They saw me. Damn it all, they saw me.

Albino Lullaby is a new Steam horror game that really wants you to know that it “doesn’t rely on jump scares or gore.” Having played and beaten its first episode, I can safely say that, yeah, by and large that’s true. Albino Lullaby is an earnest attempt at horror through abject strangeness, and sometimes it works. Other times, it really, really doesn’t. Often, those moments come right after one another.

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Case in point: I’d just finished stealthing through a sort of mansion cathedral full of “grandchildren,” sluglike marshmallow tumor abominations that operate as a bizarro family cult. There’s torture, a single book for indoctrination purposes, the world’s most elaborate toilet—all that good stuff. In the cathedral, one of them was preaching at the others, telling them of a “worm” in their midst, one who would greatly displease Grandmother if she found out. I’m pretty sure the worm was me.

The grandchildren are fucking weird, is what I’m saying. More pointedly, if they touch me, I’m dead. I don’t want them to touch me. They freak me out.

Albino Lullaby has some fantastic sound. I highly recommend you watch these videos with the sound on.

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They saw me. Two of them, approaching from both sides—slowly, casually, as though I was a fly trapped in their web. Panicked, I switched from creeping and crawling to bolting and pissing. Miraculously, I stumbled across a busted out portion of the bridge railing and took a leap of faith. I ended up on a roof, and that’s when things got damn freaky.

For the first time, I really heard the grandchildren. Heard them slowly congregating, amassing all around me, chattering just coherently enough that their lurching word spew made me nauseous. I felt helpless as they closed in, unseen. I felt scared.

I found a window into that cathedral I’d been skulking around in earlier. I jumped through it, but they were already there. Fuck, fuck, fuck.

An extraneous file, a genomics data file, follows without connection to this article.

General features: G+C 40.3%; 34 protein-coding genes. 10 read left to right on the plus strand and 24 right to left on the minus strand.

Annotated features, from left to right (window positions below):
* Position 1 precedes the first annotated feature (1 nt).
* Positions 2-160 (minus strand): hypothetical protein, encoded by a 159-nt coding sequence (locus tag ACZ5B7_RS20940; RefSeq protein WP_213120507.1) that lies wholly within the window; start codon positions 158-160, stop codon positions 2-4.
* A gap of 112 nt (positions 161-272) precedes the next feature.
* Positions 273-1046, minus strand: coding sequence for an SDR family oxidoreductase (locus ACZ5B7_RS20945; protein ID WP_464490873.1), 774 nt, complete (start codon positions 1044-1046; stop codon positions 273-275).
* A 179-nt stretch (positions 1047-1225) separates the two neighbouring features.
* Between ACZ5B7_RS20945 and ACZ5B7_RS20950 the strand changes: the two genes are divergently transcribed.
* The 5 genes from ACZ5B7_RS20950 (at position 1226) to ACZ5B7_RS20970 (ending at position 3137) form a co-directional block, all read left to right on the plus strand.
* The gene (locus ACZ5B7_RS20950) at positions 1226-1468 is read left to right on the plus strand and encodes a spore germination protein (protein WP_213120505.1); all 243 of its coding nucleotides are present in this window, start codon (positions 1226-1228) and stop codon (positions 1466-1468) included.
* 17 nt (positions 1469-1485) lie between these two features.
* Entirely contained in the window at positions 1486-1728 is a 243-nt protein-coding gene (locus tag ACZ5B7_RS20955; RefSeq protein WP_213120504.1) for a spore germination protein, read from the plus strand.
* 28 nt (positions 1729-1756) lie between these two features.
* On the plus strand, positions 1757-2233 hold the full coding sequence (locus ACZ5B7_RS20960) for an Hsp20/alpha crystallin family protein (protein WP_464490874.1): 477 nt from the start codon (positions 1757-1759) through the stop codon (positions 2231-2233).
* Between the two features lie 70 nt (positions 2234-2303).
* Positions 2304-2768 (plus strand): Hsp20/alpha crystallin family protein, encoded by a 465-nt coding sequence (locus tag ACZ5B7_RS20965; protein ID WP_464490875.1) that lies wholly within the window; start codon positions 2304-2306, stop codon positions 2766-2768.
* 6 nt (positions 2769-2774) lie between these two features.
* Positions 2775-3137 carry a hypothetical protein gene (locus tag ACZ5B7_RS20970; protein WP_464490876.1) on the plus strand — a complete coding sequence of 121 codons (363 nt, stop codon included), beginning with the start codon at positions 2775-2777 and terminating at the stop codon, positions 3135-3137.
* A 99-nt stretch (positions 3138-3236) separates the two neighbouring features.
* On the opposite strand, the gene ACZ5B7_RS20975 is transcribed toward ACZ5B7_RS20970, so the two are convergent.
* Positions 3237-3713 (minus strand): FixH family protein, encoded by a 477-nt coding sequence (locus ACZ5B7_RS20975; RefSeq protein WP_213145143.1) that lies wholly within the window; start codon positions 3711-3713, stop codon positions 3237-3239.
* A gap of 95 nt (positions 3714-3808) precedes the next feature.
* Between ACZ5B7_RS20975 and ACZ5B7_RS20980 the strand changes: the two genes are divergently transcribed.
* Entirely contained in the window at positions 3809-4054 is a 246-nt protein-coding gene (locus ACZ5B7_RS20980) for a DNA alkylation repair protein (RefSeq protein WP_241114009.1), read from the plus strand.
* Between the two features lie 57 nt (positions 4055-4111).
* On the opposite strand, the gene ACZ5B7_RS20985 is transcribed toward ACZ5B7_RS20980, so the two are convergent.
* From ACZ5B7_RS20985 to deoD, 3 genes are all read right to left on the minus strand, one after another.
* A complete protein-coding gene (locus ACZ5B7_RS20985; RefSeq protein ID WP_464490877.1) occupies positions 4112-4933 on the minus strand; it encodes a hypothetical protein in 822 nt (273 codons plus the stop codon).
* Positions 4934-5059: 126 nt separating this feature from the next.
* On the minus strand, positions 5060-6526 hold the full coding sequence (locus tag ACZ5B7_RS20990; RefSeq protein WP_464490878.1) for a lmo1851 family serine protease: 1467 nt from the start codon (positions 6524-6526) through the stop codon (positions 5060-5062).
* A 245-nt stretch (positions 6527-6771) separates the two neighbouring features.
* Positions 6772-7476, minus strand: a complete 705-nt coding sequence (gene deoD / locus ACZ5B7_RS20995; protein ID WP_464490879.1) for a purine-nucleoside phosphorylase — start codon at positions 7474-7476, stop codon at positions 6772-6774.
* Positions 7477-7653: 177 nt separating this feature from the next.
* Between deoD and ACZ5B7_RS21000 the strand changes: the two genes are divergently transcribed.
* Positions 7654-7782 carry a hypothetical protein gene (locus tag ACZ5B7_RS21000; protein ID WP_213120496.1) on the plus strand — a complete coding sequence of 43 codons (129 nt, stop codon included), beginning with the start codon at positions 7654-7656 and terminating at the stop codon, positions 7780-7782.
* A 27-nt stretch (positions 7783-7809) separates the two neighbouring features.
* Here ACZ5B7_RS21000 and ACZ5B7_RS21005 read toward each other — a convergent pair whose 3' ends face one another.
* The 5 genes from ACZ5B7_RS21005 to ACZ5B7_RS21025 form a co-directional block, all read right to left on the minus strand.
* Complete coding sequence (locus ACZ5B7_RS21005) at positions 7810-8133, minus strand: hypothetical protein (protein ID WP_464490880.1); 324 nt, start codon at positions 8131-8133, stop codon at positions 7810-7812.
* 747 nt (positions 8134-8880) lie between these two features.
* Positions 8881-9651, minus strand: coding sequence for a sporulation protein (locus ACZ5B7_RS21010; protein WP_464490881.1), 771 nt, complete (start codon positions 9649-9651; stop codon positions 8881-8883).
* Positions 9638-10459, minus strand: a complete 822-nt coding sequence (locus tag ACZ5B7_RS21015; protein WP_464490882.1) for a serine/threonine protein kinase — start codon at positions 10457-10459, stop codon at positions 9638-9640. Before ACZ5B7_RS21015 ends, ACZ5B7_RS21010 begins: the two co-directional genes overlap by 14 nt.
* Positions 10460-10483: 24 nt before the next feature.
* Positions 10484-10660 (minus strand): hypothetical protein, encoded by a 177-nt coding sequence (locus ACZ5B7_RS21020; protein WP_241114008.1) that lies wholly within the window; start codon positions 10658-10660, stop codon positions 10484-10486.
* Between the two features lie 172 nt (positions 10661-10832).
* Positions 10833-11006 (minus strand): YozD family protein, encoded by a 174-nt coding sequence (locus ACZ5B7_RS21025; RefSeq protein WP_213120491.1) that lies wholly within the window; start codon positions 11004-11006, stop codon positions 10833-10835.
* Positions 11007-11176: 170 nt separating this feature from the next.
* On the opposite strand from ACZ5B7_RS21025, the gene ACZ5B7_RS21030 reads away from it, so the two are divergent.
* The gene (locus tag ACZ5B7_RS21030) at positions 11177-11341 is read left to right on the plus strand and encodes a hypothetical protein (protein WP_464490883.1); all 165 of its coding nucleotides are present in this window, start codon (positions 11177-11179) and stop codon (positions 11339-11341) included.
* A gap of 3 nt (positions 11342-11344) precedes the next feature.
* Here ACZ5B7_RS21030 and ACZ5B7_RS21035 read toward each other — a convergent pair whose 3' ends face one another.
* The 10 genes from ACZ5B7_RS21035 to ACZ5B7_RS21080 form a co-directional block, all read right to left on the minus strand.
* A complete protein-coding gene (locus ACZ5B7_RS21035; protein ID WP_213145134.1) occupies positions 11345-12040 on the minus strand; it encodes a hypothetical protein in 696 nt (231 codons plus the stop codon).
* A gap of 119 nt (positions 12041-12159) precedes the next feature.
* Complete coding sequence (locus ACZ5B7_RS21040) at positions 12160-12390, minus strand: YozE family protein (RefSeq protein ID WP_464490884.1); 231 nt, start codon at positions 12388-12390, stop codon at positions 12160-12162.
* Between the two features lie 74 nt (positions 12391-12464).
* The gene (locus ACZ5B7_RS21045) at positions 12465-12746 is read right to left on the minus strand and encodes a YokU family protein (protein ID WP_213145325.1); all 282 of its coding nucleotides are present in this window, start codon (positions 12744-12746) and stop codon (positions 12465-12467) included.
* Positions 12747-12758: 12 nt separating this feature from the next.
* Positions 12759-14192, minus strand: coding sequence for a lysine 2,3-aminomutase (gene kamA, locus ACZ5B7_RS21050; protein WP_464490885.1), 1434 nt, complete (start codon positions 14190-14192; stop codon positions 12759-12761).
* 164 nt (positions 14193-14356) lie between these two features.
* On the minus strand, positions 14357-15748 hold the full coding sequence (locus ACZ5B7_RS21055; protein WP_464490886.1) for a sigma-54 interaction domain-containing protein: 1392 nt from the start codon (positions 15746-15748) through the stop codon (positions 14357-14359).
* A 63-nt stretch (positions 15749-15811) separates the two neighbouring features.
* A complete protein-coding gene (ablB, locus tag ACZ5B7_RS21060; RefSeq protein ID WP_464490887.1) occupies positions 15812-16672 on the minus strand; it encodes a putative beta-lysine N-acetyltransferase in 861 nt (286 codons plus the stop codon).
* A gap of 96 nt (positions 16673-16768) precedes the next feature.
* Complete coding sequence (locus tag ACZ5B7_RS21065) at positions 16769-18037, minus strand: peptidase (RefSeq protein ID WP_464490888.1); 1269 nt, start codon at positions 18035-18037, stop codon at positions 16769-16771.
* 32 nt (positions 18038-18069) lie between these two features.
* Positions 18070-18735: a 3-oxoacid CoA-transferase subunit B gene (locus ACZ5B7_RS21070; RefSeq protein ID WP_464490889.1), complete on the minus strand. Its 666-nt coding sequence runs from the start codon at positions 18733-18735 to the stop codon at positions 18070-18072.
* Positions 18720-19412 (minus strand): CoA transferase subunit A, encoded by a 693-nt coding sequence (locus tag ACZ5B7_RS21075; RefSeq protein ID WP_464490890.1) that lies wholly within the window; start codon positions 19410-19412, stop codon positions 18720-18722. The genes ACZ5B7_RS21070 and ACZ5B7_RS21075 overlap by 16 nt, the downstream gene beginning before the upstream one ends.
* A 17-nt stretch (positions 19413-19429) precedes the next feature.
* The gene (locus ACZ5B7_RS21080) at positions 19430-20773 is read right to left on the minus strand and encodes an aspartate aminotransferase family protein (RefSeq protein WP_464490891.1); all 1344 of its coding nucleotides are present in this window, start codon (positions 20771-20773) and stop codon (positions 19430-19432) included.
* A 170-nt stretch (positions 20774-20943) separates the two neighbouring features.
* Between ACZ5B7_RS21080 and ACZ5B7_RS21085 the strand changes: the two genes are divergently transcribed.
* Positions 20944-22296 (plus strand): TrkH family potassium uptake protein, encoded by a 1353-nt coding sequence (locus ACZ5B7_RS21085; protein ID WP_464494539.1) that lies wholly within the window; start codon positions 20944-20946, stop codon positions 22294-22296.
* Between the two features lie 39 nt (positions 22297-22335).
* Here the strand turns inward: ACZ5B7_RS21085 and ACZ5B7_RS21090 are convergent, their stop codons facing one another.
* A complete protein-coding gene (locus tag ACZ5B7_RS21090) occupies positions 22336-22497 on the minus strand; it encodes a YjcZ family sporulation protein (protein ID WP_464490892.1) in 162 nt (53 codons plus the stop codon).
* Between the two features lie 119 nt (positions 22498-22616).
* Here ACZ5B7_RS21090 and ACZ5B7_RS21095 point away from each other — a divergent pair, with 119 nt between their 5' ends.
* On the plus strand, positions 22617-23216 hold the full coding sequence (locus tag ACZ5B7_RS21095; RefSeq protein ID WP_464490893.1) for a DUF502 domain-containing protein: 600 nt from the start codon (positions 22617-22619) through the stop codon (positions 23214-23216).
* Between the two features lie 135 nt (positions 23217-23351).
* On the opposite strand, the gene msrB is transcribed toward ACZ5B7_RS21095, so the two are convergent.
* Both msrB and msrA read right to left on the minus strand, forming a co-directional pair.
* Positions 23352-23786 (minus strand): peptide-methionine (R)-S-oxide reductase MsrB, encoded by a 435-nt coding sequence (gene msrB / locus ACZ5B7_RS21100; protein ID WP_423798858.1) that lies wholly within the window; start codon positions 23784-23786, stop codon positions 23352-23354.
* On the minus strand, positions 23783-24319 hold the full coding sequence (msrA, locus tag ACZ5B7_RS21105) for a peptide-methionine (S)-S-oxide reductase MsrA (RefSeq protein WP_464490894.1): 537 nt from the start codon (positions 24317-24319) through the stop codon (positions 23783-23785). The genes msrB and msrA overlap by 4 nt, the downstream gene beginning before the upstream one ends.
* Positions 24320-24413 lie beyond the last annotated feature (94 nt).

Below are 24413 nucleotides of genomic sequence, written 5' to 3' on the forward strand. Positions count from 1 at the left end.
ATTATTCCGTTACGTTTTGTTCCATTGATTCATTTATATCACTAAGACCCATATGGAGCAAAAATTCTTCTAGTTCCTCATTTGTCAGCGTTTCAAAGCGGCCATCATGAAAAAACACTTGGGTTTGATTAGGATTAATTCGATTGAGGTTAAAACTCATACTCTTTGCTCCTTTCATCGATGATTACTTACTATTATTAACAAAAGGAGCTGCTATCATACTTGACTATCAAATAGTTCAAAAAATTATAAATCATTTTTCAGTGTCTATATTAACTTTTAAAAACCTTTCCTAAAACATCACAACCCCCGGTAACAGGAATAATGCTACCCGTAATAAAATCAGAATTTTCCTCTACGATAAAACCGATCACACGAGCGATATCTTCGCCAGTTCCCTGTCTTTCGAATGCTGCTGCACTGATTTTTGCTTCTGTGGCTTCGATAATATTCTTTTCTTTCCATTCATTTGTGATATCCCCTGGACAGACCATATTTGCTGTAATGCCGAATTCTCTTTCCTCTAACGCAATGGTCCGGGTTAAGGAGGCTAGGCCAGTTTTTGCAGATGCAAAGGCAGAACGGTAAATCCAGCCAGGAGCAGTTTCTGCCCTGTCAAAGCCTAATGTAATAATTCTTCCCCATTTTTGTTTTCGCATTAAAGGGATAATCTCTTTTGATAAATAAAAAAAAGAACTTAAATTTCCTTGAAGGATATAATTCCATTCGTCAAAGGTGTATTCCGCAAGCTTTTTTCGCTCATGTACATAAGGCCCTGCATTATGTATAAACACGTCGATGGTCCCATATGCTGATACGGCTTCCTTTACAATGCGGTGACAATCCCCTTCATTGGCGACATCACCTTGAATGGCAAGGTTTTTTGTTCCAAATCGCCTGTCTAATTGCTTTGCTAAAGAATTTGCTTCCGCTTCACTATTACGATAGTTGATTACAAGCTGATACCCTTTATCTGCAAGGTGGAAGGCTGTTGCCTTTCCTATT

Except... wait. They apparently can’t get through the doorway.

Funny, not to mention embarrassing for them. But also, they were blocking the doorway. So much for my clever exit.

After watching the grandchildren mucus-puke all over each other for a while, I climbed back out onto the roof.

Double-fuck. They’d found a way out there too. They were streaming off a balcony, looking like some kind of demon waterfall. I was completely trapped (and also a little miffed that, apparently, the grandchildren are psychic).

Eventually, after realizing no amount of hiding would make them go away, I decided there was only one way out: down. So I jumped, and that was the end of it.

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Now for the part where things go from mildly annoying and damn creepy to downright infuriating: I was sent back to a checkpoint that occurred probably 30 minutes or so before all of that went down. Before I ever went inside the mansion, let alone sneaked all the way through it, narrowly avoided a handful of sightings, picked up tons of notes, and pressed multiple crucial buttons to get me through to the game’s next section. Ugh. Ugggggggggggh.

For me, that was the moment when Albino Lullaby’s fragile illusion broke, when its core loop unraveled. As I went back through that section, I realized each area of the game had been pretty similar: sneak, read notes, press poorly placed buttons (and probably have trouble figuring out where to go next in the process), run, and maybe get scared shitless once or twice in the process. Even worse, a lot of that was trial-and-error (“Haha pressing that button killed you! So did platforming down that roof. You never could’ve known! Isn’t that funny?”), and the checkpoints were almost unanimously miserable.

When Albino Lullaby works, it’s great, but it falls apart easily despite its unique setup and undeniably bizarre aesthetic. And after it fell apart, after I watched grandchildren limply fall off a balcony and get stuck in a doorway trying to pursue me? The terror never really came back. I’d seen behind the curtain, or maybe there never really was much of a curtain to begin with.

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